Nav: Home

What a 'CERN' for agricultural science could look like

January 05, 2016

The Large Hadron Collider, a.k.a. CERN, found success in a simple idea: Invest in a laboratory that no one institution could sustain on their own and then make it accessible for physicists around the world. Astronomers have done the same with telescopes, while neuroscientists are collaborating to build brain imaging observatories. Now, in Trends in Plant Science on January 5, agricultural researchers present their vision for how a similar idea could work for them.

Rather than a single laboratory, the authors want to open a network of research stations across Europe--from a field in Scotland to an outpost in Sicily. Not only would this provide investigators with easy access to a range of different soil properties, temperatures, and atmospheric conditions to study plant/crop growth, it would allow more expensive equipment (for example, open-field installations to create artificial levels of carbon dioxide) to be a shared resource.

"Present field research facilities are aimed at making regional agriculture prosperous," says co-author Hartmut Stützel of Leibniz Universität Hannover in Germany. "To us, it is obvious that the 'challenges' of the 21st century--productivity increase, climate change, and environmental sustainability--will require more advanced research infrastructures covering a wider range of environments."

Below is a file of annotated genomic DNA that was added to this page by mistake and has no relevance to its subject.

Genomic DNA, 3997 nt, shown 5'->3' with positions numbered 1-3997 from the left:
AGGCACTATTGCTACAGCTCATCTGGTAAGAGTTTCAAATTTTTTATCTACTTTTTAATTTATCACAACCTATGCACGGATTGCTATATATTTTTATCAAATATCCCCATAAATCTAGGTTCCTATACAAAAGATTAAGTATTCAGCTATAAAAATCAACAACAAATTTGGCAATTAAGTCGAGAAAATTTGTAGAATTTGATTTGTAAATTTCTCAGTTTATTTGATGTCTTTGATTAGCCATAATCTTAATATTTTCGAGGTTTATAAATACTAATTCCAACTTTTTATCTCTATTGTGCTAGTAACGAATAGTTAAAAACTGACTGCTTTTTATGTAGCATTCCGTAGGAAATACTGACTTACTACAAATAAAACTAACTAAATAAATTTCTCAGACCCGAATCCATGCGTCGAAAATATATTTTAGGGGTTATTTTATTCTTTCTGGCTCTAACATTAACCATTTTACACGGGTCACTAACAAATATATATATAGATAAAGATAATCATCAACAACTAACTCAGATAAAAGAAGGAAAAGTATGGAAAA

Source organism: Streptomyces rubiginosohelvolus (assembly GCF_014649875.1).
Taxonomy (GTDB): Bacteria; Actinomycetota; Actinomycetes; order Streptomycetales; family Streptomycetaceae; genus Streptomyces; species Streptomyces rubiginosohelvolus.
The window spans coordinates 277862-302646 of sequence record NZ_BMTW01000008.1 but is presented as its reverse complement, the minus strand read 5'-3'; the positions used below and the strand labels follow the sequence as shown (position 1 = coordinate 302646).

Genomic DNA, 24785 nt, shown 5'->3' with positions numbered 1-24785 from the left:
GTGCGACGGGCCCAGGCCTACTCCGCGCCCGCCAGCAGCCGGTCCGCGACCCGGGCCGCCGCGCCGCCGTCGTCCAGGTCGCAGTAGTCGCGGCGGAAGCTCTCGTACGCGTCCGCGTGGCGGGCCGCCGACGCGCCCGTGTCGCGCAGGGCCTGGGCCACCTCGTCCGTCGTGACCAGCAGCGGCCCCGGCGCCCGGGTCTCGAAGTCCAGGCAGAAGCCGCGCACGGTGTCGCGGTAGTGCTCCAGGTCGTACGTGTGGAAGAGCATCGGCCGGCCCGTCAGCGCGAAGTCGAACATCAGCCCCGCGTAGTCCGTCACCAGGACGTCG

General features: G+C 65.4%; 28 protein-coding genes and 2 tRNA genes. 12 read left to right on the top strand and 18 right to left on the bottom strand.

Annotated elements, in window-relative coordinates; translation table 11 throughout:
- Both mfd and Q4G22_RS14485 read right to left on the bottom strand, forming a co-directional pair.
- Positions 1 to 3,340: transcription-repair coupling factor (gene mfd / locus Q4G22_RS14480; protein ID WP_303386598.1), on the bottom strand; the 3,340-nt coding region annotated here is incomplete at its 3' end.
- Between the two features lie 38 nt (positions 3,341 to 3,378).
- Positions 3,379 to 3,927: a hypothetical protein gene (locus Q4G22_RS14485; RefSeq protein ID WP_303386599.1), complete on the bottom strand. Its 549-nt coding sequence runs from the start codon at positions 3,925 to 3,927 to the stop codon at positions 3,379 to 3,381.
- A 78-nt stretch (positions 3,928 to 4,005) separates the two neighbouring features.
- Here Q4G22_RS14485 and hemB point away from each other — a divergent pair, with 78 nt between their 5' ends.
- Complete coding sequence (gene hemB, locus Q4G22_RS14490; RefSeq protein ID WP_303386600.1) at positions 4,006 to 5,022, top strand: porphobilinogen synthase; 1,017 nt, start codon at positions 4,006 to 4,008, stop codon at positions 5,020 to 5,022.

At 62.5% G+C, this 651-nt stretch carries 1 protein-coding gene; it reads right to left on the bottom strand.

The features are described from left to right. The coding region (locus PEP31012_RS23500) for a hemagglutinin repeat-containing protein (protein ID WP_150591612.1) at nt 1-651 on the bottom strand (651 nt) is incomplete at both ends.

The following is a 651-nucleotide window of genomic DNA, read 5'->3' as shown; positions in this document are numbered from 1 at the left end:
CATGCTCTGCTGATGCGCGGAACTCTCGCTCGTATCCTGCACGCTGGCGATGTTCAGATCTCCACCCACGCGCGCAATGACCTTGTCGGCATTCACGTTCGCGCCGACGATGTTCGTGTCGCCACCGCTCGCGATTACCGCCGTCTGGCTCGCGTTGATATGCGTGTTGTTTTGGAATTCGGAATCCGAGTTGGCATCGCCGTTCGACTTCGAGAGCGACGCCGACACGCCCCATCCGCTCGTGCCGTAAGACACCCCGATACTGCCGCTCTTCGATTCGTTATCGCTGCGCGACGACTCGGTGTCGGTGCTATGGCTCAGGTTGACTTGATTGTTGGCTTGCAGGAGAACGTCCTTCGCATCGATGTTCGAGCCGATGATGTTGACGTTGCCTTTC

Stützel and colleagues, including Nicolas Brüggemann of Forschungszentrum Jülich in Germany and Dirk Inzé of VIB and Ghent University in Belgium, are just at the beginning of the process of creating their network, dubbed ECOFE (European Consortium for Open Field Experimentation). The idea was born last February at a meeting of Science Europe and goes back to discussions within a German Research Foundation working group starting four years ago. Now, they are approaching European ministries to explore the possibilities for ECOFE's creation.

In addition to finding financial and political investment, ECOFE's success will hinge on whether scientists at the various institutional research stations will be able to sacrifice a bit of their autonomy to focus on targeted research projects, Stützel says. He likens the network to a car sharing service, in which researchers will be giving up the autonomy and control of their own laboratories to have access to facilities in different cities. If ECOFE catches on, thousands of scientists could be using the network to work together on a range of "big picture" agricultural problems.

"It will be a rather new paradigm for many traditional scientists, but I think the communities are ready to accept this challenge and understand that research in the 21st century requires these types of infrastructures," Stützel say. "We must now try to make political decision makers aware that a speedy implementation of a network for open field experimentation is fundamental for future agricultural research."
-end-
This work was made possible with the financial support of the European Research Council.

Trends in Plant Science, Stützel et al.: "The future of field trials in Europe: establishing a network beyond boundaries" http://dx.doi.org/10.1016/j.tplants.2015.12.003